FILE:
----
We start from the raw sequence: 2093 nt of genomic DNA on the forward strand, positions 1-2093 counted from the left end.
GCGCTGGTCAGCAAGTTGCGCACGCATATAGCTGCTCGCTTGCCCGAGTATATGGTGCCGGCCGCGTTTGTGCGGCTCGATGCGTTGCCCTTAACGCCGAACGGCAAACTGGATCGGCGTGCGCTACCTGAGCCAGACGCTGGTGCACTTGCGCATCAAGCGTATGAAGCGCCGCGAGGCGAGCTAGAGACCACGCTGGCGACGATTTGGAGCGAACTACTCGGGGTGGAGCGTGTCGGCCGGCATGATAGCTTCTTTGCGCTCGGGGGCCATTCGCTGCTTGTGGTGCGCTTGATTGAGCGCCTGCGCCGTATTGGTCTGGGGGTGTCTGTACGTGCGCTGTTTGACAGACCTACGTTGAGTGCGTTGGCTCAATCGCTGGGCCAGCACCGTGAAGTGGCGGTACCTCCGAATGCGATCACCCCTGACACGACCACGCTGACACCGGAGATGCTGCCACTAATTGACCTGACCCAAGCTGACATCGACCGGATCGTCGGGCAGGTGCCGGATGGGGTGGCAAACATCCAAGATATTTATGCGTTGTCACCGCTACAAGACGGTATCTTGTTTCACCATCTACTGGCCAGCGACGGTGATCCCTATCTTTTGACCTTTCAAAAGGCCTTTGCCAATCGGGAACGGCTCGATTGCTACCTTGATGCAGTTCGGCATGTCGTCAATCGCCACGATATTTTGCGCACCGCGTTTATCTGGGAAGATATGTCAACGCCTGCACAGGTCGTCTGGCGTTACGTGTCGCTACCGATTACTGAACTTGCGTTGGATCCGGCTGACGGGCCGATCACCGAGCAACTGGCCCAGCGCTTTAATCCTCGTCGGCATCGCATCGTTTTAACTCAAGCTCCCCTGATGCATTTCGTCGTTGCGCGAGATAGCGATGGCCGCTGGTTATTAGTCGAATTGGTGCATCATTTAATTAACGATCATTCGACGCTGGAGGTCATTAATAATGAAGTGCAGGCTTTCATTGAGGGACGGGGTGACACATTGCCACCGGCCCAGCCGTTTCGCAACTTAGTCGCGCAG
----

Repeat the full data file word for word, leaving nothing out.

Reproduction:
We start from the raw sequence: 2093 nt of genomic DNA on the forward strand, positions 1-2093 counted from the left end.
GCGCTGGTCAGCAAGTTGCGCACGCATATAGCTGCTCGCTTGCCCGAGTATATGGTGCCGGCCGCGTTTGTGCGGCTCGATGCGTTGCCCTTAACGCCGAACGGCAAACTGGATCGGCGTGCGCTACCTGAGCCAGACGCTGGTGCACTTGCGCATCAAGCGTATGAAGCGCCGCGAGGCGAGCTAGAGACCACGCTGGCGACGATTTGGAGCGAACTACTCGGGGTGGAGCGTGTCGGCCGGCATGATAGCTTCTTTGCGCTCGGGGGCCATTCGCTGCTTGTGGTGCGCTTGATTGAGCGCCTGCGCCGTATTGGTCTGGGGGTGTCTGTACGTGCGCTGTTTGACAGACCTACGTTGAGTGCGTTGGCTCAATCGCTGGGCCAGCACCGTGAAGTGGCGGTACCTCCGAATGCGATCACCCCTGACACGACCACGCTGACACCGGAGATGCTGCCACTAATTGACCTGACCCAAGCTGACATCGACCGGATCGTCGGGCAGGTGCCGGATGGGGTGGCAAACATCCAAGATATTTATGCGTTGTCACCGCTACAAGACGGTATCTTGTTTCACCATCTACTGGCCAGCGACGGTGATCCCTATCTTTTGACCTTTCAAAAGGCCTTTGCCAATCGGGAACGGCTCGATTGCTACCTTGATGCAGTTCGGCATGTCGTCAATCGCCACGATATTTTGCGCACCGCGTTTATCTGGGAAGATATGTCAACGCCTGCACAGGTCGTCTGGCGTTACGTGTCGCTACCGATTACTGAACTTGCGTTGGATCCGGCTGACGGGCCGATCACCGAGCAACTGGCCCAGCGCTTTAATCCTCGTCGGCATCGCATCGTTTTAACTCAAGCTCCCCTGATGCATTTCGTCGTTGCGCGAGATAGCGATGGCCGCTGGTTATTAGTCGAATTGGTGCATCATTTAATTAACGATCATTCGACGCTGGAGGTCATTAATAATGAAGTGCAGGCTTTCATTGAGGGACGGGGTGACACATTGCCACCGGCCCAGCCGTTTCGCAACTTAGTCGCGCAG